Electric-car world looks to Bolivia’s Salar de Uyuni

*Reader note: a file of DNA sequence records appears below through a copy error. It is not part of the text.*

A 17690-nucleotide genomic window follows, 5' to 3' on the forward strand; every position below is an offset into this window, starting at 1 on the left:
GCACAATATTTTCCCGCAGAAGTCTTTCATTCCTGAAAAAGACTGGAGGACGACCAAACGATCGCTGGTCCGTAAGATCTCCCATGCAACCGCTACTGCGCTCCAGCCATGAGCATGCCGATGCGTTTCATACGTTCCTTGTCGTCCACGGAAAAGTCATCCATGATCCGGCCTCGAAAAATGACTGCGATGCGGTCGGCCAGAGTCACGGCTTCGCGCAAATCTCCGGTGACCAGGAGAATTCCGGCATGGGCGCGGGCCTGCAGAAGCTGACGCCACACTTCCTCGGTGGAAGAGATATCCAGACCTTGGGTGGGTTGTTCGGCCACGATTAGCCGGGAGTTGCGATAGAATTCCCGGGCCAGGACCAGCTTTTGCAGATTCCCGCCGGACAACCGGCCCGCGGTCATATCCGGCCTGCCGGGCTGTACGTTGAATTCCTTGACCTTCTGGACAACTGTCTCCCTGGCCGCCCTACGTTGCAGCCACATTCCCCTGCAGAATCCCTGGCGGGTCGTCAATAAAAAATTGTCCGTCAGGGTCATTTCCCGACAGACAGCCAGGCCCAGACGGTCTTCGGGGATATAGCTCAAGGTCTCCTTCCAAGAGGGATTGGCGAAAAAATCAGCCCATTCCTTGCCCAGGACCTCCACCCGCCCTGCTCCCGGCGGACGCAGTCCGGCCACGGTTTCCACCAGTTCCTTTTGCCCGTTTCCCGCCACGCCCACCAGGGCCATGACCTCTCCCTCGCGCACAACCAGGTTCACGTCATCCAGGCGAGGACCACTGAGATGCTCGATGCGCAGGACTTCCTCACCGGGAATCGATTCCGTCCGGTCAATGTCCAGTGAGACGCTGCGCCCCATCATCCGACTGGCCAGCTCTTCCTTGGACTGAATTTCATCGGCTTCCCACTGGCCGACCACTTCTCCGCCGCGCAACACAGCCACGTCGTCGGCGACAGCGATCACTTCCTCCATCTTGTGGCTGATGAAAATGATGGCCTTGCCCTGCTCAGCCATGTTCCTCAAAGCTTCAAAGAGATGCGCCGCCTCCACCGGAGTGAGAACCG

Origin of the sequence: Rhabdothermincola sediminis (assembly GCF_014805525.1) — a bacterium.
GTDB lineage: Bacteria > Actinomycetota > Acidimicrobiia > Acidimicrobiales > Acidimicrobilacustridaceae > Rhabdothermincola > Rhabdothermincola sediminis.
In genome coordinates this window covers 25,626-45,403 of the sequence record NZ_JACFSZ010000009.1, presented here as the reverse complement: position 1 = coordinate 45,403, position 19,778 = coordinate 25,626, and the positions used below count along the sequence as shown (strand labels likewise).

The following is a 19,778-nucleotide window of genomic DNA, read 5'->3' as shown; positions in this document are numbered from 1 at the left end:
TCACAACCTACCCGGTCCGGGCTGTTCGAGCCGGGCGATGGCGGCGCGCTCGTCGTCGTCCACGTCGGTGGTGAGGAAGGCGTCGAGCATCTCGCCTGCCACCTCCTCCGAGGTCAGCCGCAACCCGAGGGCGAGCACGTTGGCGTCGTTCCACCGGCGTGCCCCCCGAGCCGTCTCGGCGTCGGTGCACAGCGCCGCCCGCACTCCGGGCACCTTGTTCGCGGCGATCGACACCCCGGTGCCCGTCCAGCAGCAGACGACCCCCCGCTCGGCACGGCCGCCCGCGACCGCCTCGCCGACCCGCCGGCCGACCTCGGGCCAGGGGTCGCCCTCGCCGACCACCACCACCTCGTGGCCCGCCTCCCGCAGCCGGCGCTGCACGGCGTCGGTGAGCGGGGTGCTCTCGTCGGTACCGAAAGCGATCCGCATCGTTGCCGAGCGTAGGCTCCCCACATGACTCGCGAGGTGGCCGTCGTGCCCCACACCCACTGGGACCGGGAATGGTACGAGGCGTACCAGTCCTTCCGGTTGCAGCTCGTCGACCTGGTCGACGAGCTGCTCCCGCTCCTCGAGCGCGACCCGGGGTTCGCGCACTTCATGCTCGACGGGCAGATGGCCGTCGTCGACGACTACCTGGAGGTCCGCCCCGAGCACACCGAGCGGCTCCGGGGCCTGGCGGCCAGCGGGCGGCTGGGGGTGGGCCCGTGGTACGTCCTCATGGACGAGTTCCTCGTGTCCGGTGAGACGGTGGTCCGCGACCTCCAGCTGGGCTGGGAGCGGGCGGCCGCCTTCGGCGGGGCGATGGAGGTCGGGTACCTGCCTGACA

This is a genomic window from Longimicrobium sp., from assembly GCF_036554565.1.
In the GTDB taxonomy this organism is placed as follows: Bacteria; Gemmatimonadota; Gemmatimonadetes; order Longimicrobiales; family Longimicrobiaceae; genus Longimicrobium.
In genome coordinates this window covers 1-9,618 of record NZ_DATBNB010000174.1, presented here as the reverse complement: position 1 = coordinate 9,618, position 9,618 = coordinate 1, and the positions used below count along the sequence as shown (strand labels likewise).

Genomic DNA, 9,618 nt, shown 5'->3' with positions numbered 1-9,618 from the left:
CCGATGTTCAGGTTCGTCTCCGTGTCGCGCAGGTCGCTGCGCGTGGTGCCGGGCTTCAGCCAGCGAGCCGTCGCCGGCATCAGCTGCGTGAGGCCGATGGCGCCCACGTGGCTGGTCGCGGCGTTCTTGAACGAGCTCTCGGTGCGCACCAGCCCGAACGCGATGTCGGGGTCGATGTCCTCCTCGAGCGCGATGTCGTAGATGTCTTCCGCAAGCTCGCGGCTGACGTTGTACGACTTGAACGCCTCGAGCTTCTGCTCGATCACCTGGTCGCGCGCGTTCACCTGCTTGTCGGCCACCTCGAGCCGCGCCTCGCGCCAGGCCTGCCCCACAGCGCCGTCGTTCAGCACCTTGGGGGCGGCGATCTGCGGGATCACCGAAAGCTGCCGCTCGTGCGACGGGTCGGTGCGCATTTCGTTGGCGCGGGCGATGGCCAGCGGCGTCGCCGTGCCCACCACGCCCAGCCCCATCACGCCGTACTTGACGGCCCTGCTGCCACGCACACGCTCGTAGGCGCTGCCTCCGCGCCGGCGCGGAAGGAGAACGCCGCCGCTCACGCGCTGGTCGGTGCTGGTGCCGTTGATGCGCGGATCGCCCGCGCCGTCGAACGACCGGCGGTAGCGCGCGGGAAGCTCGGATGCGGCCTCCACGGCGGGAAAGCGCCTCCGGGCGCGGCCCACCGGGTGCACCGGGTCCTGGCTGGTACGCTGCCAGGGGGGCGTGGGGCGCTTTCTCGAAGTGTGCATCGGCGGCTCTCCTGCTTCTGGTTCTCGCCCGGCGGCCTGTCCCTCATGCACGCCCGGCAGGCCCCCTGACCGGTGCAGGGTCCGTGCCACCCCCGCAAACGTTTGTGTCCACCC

When Neil Armstrong and Buzz Aldrin made their historic walk on the Moon on July 20, 1969, one of the first things they saw when looking earthward was an immense, mirror-like sheet in southwest Bolivia’s Altiplano. The glittering, treeless void, known as the Salar de Uyuni, is the remains of a vast inland sea. Home of the world’s largest salt desert, it is the breeding ground of three species of flamingo and hosts many other bird species, including the Andean goose (Chloephaga melanoptera) and the horned coot (Fulica cornuta). Except for tourists who came to see the birds and the surreal landscape of the remote cactus-studded plateau, few people outside Bolivia knew much about Salar de Uyuni back then; and few do now... [Log in to read more]

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